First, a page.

*********************************************************************************************************************************
IN PICTURES

Foam will rise up a little bit. Do not stir it anyway. Just turn heat on a lowest setting.

While simmering it will form small fountain in a middle.

In 1 hour clarified butter will become darker and foam - thinner.


When almost done, I have made clear area wider, pushing foam to the edges with a knife. This foam pieces will stick to itself making job of removing it easier.


Well, I guess that's it and I will turn heat off right now.
Getting rid of "evil" part of butter.
Good to go for straining.

This is the final product.

What was left on paper towel..

"Bad" stuff in a bottom of a pan - discard it!


Next day. At room temperature it is in a half-solid state. When I get it in a fridge it will be very solid. Usually, I use knife to get piece of it from a jar for cooking. Small piece of it goes a long way.

Partially solid at a room temperature.

1 comment:

  1. I love ghee. The foam you see is the water content being evaporated. You can continue to cook very low until the part on the bottom all rids itself of water, which keeps it from spoiling. (If you take it out early, there can be water left in it, and it can go rancid). If you cook too hot, you can get an effect that chefs call, "Brown Butter," where they clarify butter at a higher temperature which then turns brown and nutty. Your descriptions of working gave me a warm feeling of happiness. I dream of a happy blue-eyed lady by my side, making disposable art in the kitchen. I will share my 'Todays' project, I took the two chickens I had made chicken stock with, but overcooked, so couldn't use the meat in meals. (Have you ever bought a can of soup with meat? Never any stock left in the meat, and the stock is just flavored gum). I had some mirepoix that I had in the fridge, and had boiled for stock, and I did a second boil for stock. A gallon of that set aside, I poured 2 cups in a pan, added onions, celery, carrots, broccoli, and a thick slice of the tomato I had been using for sandwiches. (I like to leave tomatoes out of the “Fridge”, or refrigerator, and cover the cut surface with plastic. I cut off a thick portion of this ugly surface and throw it in for cooking, so there is a fresh surface for salads and such). I added some fresh roasted chicken breast from the whole chicken I roasted, and boiled the bones in stock. Turmeric, fennel, mustard seeds, (I love their popping in my mouth), and chipotle chile powder, sea salt, and cracked Tellicherry pepper, and some left over rice, a dollop of ghee and a dollop of chicken fat. (The, “Fat is bad,” myth is false. One just needs to avoid too much of a good thing to stay in shape). When it was done, I squeezed a half of a lime into it, and toasted a slice of rustic bread for the bottom of the soup bowl. It was great, but it could have been better. It could have been shared with someone special. ©Tom Condon 2014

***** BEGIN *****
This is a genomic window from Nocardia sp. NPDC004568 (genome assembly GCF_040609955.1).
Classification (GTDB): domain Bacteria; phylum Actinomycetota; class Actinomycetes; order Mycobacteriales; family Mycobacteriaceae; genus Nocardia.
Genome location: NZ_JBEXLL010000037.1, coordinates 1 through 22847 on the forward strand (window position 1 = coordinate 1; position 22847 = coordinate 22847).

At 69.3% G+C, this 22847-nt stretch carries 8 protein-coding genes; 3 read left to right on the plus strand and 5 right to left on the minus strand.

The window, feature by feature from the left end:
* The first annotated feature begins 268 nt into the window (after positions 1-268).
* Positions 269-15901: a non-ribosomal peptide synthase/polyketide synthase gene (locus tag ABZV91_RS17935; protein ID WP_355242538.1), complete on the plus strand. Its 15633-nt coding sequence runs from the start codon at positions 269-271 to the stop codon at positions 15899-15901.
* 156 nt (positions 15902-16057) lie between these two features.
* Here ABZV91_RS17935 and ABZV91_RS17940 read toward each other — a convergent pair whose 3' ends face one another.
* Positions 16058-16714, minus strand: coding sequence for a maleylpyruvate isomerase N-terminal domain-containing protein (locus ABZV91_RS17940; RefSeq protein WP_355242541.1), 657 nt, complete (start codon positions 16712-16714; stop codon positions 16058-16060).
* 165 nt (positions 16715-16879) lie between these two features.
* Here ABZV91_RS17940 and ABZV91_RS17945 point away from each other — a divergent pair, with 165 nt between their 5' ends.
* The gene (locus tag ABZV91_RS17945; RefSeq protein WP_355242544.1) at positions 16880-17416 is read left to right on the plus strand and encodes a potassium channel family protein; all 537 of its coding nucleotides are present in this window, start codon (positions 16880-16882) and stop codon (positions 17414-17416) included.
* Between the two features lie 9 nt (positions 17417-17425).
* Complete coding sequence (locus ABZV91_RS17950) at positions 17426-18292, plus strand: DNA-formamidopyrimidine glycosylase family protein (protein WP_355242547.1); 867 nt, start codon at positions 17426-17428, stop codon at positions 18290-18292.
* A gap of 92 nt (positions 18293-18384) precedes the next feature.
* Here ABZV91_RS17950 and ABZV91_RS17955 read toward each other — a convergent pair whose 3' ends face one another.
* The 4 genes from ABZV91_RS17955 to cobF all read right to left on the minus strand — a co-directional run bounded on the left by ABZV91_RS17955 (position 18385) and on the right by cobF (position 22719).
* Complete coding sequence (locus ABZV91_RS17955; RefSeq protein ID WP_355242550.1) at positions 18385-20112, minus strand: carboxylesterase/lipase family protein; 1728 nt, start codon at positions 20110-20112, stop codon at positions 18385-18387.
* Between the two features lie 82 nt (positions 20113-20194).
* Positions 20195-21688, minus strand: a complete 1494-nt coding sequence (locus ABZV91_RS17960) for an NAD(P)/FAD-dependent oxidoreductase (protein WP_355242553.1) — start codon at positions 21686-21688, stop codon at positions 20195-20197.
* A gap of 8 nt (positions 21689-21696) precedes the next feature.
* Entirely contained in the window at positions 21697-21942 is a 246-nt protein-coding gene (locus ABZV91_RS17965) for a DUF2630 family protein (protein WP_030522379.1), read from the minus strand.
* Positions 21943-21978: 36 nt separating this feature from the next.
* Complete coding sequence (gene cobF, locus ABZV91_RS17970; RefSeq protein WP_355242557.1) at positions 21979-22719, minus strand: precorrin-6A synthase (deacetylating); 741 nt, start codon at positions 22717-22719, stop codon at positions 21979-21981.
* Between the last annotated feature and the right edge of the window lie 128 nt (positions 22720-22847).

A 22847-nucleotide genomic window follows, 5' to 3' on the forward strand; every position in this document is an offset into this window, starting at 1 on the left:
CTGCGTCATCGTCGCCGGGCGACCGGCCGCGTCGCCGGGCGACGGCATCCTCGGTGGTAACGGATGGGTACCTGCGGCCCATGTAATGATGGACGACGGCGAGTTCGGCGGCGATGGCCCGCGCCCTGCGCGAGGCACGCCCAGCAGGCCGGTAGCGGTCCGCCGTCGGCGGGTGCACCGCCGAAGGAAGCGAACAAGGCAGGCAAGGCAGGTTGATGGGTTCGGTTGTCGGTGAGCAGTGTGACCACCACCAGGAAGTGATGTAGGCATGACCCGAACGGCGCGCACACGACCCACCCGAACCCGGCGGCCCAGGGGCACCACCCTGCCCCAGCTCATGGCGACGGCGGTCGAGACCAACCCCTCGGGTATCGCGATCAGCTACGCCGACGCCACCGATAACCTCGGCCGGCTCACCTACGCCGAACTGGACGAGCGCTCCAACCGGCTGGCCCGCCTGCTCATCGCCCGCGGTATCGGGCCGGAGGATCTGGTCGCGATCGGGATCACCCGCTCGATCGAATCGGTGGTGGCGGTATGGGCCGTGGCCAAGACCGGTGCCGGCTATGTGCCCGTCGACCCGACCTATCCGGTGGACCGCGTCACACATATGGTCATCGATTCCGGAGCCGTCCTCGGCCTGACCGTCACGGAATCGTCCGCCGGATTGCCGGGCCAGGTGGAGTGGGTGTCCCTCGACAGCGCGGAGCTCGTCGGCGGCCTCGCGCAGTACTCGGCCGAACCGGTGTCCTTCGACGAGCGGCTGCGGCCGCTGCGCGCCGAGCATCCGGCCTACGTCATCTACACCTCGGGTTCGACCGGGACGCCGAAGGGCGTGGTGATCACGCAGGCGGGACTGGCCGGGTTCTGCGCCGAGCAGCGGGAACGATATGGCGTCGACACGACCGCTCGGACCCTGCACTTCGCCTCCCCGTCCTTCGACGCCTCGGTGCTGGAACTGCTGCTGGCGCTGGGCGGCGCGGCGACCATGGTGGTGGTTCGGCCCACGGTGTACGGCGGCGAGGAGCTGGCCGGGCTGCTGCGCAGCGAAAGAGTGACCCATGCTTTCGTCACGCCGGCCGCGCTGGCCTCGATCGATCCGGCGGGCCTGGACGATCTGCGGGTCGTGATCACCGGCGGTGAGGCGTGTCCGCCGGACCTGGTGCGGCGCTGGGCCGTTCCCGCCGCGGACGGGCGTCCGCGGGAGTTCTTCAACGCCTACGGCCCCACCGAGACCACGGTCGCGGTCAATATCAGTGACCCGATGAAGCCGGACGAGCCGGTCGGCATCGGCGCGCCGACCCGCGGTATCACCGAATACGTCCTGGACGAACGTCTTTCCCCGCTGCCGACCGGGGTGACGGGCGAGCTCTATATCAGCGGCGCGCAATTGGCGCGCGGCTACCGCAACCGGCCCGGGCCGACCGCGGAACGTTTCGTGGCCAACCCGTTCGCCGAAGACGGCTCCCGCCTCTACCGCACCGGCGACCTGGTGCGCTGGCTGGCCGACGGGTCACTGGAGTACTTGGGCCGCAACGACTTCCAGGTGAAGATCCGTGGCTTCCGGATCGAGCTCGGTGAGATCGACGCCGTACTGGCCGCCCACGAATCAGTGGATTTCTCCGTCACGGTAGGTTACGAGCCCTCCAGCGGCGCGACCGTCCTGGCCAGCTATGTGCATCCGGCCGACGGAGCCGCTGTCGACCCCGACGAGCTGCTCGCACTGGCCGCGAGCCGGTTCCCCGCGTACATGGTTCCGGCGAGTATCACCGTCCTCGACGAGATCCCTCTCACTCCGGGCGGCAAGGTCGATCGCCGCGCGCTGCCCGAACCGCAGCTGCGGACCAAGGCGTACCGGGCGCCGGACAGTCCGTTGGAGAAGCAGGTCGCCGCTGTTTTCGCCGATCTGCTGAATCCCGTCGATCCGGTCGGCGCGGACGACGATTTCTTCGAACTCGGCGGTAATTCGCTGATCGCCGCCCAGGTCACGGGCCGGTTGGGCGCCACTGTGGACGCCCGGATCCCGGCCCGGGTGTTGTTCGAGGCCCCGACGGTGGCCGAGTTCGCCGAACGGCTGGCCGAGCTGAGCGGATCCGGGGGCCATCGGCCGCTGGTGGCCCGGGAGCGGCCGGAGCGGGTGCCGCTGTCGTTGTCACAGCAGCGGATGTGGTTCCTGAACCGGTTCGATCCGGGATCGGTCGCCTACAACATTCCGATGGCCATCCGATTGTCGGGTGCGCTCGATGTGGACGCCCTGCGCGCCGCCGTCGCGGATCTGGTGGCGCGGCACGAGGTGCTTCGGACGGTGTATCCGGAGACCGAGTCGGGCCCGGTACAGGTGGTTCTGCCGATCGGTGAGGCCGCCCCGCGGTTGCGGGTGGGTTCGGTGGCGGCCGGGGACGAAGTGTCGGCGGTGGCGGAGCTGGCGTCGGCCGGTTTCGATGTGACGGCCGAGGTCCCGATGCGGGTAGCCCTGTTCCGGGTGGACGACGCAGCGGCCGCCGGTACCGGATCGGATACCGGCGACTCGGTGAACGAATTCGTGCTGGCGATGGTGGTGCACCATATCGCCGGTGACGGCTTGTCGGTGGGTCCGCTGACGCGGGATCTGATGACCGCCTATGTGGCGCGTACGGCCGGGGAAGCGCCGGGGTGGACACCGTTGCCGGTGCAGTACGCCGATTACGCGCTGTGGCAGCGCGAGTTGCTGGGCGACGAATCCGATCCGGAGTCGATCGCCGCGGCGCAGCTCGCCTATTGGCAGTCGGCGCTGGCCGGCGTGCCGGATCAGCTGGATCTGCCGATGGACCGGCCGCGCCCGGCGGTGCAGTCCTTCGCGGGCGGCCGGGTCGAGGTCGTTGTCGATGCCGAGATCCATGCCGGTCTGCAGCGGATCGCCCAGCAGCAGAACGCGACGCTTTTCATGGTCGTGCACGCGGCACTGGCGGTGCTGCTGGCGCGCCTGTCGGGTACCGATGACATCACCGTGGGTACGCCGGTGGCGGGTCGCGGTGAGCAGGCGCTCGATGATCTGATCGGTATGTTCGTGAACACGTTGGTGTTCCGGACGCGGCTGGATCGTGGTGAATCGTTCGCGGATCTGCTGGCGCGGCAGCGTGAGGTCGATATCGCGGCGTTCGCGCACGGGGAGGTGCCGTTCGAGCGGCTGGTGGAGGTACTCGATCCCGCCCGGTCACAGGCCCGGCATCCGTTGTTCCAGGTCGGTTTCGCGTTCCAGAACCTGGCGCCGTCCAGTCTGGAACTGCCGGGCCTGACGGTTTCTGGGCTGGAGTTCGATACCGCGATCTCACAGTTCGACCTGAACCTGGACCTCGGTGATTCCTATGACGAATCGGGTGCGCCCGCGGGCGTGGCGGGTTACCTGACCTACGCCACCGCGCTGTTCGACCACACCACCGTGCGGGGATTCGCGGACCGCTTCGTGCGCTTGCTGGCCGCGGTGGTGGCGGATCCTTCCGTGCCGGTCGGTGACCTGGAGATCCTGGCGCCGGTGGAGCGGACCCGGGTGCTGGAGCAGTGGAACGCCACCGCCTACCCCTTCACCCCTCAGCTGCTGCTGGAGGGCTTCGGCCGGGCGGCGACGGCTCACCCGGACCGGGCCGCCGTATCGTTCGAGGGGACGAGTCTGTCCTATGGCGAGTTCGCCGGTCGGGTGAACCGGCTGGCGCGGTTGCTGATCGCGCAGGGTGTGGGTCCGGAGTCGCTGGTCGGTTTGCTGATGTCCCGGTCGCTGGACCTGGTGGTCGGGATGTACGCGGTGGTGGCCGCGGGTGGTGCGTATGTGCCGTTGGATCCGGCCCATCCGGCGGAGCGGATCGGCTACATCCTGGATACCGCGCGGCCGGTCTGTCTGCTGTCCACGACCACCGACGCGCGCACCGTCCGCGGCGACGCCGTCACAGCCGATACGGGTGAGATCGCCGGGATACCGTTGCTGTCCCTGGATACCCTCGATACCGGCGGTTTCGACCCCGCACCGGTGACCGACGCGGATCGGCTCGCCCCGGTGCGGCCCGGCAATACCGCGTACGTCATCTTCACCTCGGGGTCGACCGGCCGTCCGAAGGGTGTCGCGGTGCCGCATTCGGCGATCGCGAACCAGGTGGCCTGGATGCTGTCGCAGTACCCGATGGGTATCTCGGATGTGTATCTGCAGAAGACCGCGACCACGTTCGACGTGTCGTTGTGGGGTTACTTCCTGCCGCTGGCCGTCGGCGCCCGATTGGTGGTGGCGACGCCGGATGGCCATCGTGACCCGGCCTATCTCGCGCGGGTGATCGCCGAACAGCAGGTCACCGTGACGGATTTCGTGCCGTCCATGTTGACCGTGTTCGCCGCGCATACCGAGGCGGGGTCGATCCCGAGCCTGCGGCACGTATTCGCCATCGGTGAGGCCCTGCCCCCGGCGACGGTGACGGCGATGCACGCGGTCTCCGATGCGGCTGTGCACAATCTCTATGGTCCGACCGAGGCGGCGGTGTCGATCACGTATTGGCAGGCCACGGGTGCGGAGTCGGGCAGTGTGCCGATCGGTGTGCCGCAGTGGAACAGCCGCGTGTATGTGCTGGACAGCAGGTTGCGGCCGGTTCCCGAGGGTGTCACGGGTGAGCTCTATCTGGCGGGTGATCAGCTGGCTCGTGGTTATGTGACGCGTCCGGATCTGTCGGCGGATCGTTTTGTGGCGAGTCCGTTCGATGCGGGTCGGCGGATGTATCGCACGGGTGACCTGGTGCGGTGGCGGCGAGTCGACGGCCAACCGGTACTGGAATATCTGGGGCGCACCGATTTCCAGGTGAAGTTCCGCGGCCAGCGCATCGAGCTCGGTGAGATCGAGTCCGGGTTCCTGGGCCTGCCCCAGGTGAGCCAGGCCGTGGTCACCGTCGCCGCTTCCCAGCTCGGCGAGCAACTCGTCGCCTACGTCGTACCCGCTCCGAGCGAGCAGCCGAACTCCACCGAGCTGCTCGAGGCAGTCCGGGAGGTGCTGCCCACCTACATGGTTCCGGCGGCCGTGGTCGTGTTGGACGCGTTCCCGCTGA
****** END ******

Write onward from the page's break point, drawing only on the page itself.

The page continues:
ReplyDelete

I would love to hear from you!